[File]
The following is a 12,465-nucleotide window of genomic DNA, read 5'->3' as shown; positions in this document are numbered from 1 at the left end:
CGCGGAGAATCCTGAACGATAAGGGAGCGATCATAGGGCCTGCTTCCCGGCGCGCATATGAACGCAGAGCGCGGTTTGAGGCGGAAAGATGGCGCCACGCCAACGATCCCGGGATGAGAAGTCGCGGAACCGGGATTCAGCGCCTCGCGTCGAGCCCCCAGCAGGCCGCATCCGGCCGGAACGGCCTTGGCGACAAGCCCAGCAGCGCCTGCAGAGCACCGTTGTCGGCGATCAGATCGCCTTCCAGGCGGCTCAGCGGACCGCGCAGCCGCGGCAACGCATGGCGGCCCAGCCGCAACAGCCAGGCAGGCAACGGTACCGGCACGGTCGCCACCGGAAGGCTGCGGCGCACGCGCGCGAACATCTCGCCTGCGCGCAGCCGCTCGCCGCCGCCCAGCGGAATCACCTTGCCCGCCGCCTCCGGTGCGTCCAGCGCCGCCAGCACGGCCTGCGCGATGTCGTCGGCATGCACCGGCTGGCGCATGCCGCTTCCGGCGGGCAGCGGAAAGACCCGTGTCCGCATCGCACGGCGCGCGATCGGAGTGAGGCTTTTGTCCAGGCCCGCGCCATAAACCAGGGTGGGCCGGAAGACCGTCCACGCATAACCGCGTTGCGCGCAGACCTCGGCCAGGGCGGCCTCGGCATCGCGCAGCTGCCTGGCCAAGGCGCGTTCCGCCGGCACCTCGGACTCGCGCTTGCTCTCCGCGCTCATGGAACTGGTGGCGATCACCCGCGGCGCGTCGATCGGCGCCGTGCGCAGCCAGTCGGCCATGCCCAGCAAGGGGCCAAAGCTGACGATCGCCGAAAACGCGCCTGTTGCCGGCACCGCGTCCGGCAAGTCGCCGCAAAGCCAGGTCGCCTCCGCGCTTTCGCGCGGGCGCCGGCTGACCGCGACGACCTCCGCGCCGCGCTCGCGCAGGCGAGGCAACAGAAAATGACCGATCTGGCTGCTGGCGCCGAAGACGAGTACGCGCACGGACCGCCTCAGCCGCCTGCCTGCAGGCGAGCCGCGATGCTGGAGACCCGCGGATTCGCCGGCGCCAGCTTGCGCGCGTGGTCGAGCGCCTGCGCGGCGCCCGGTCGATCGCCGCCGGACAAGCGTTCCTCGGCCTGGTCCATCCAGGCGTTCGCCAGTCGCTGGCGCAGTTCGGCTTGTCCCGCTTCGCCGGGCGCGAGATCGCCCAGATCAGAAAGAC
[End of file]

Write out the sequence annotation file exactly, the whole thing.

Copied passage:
The following is a 12,465-nucleotide window of genomic DNA, read 5'->3' as shown; positions in this document are numbered from 1 at the left end:
CGCGGAGAATCCTGAACGATAAGGGAGCGATCATAGGGCCTGCTTCCCGGCGCGCATATGAACGCAGAGCGCGGTTTGAGGCGGAAAGATGGCGCCACGCCAACGATCCCGGGATGAGAAGTCGCGGAACCGGGATTCAGCGCCTCGCGTCGAGCCCCCAGCAGGCCGCATCCGGCCGGAACGGCCTTGGCGACAAGCCCAGCAGCGCCTGCAGAGCACCGTTGTCGGCGATCAGATCGCCTTCCAGGCGGCTCAGCGGACCGCGCAGCCGCGGCAACGCATGGCGGCCCAGCCGCAACAGCCAGGCAGGCAACGGTACCGGCACGGTCGCCACCGGAAGGCTGCGGCGCACGCGCGCGAACATCTCGCCTGCGCGCAGCCGCTCGCCGCCGCCCAGCGGAATCACCTTGCCCGCCGCCTCCGGTGCGTCCAGCGCCGCCAGCACGGCCTGCGCGATGTCGTCGGCATGCACCGGCTGGCGCATGCCGCTTCCGGCGGGCAGCGGAAAGACCCGTGTCCGCATCGCACGGCGCGCGATCGGAGTGAGGCTTTTGTCCAGGCCCGCGCCATAAACCAGGGTGGGCCGGAAGACCGTCCACGCATAACCGCGTTGCGCGCAGACCTCGGCCAGGGCGGCCTCGGCATCGCGCAGCTGCCTGGCCAAGGCGCGTTCCGCCGGCACCTCGGACTCGCGCTTGCTCTCCGCGCTCATGGAACTGGTGGCGATCACCCGCGGCGCGTCGATCGGCGCCGTGCGCAGCCAGTCGGCCATGCCCAGCAAGGGGCCAAAGCTGACGATCGCCGAAAACGCGCCTGTTGCCGGCACCGCGTCCGGCAAGTCGCCGCAAAGCCAGGTCGCCTCCGCGCTTTCGCGCGGGCGCCGGCTGACCGCGACGACCTCCGCGCCGCGCTCGCGCAGGCGAGGCAACAGAAAATGACCGATCTGGCTGCTGGCGCCGAAGACGAGTACGCGCACGGACCGCCTCAGCCGCCTGCCTGCAGGCGAGCCGCGATGCTGGAGACCCGCGGATTCGCCGGCGCCAGCTTGCGCGCGTGGTCGAGCGCCTGCGCGGCGCCCGGTCGATCGCCGCCGGACAAGCGTTCCTCGGCCTGGTCCATCCAGGCGTTCGCCAGTCGCTGGCGCAGTTCGGCTTGTCCCGCTTCGCCGGGCGCGAGATCGCCCAGATCAGAAAGAC